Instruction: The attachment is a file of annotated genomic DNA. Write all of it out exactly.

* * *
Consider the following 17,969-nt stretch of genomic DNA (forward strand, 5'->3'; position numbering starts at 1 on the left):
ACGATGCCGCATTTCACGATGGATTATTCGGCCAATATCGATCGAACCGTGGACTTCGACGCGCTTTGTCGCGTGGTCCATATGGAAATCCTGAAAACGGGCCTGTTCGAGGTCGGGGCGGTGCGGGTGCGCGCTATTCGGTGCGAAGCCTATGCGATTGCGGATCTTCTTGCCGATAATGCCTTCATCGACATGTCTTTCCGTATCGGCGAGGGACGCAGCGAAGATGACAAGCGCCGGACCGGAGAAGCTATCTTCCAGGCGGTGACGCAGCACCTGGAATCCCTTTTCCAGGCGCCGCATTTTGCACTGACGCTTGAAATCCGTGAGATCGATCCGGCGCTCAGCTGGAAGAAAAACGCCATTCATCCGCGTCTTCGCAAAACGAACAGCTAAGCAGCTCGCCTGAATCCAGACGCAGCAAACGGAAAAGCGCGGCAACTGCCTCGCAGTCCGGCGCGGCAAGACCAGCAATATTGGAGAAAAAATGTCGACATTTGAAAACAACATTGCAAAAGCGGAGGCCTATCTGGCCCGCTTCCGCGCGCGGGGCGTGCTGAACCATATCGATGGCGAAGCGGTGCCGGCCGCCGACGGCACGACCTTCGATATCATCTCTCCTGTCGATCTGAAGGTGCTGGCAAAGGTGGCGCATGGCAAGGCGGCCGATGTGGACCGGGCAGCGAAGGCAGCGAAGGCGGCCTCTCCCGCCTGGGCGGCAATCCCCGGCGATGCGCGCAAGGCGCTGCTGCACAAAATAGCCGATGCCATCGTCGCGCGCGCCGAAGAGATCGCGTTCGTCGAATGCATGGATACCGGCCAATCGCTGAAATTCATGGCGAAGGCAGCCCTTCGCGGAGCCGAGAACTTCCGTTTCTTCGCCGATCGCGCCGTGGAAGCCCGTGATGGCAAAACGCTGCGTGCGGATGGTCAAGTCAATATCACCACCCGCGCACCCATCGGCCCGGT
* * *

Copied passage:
Consider the following 17,969-nt stretch of genomic DNA (forward strand, 5'->3'; position numbering starts at 1 on the left):
ACGATGCCGCATTTCACGATGGATTATTCGGCCAATATCGATCGAACCGTGGACTTCGACGCGCTTTGTCGCGTGGTCCATATGGAAATCCTGAAAACGGGCCTGTTCGAGGTCGGGGCGGTGCGGGTGCGCGCTATTCGGTGCGAAGCCTATGCGATTGCGGATCTTCTTGCCGATAATGCCTTCATCGACATGTCTTTCCGTATCGGCGAGGGACGCAGCGAAGATGACAAGCGCCGGACCGGAGAAGCTATCTTCCAGGCGGTGACGCAGCACCTGGAATCCCTTTTCCAGGCGCCGCATTTTGCACTGACGCTTGAAATCCGTGAGATCGATCCGGCGCTCAGCTGGAAGAAAAACGCCATTCATCCGCGTCTTCGCAAAACGAACAGCTAAGCAGCTCGCCTGAATCCAGACGCAGCAAACGGAAAAGCGCGGCAACTGCCTCGCAGTCCGGCGCGGCAAGACCAGCAATATTGGAGAAAAAATGTCGACATTTGAAAACAACATTGCAAAAGCGGAGGCCTATCTGGCCCGCTTCCGCGCGCGGGGCGTGCTGAACCATATCGATGGCGAAGCGGTGCCGGCCGCCGACGGCACGACCTTCGATATCATCTCTCCTGTCGATCTGAAGGTGCTGGCAAAGGTGGCGCATGGCAAGGCGGCCGATGTGGACCGGGCAGCGAAGGCAGCGAAGGCGGCCTCTCCCGCCTGGGCGGCAATCCCCGGCGATGCGCGCAAGGCGCTGCTGCACAAAATAGCCGATGCCATCGTCGCGCGCGCCGAAGAGATCGCGTTCGTCGAATGCATGGATACCGGCCAATCGCTGAAATTCATGGCGAAGGCAGCCCTTCGCGGAGCCGAGAACTTCCGTTTCTTCGCCGATCGCGCCGTGGAAGCCCGTGATGGCAAAACGCTGCGTGCGGATGGTCAAGTCAATATCACCACCCGCGCACCCATCGGCCCGGT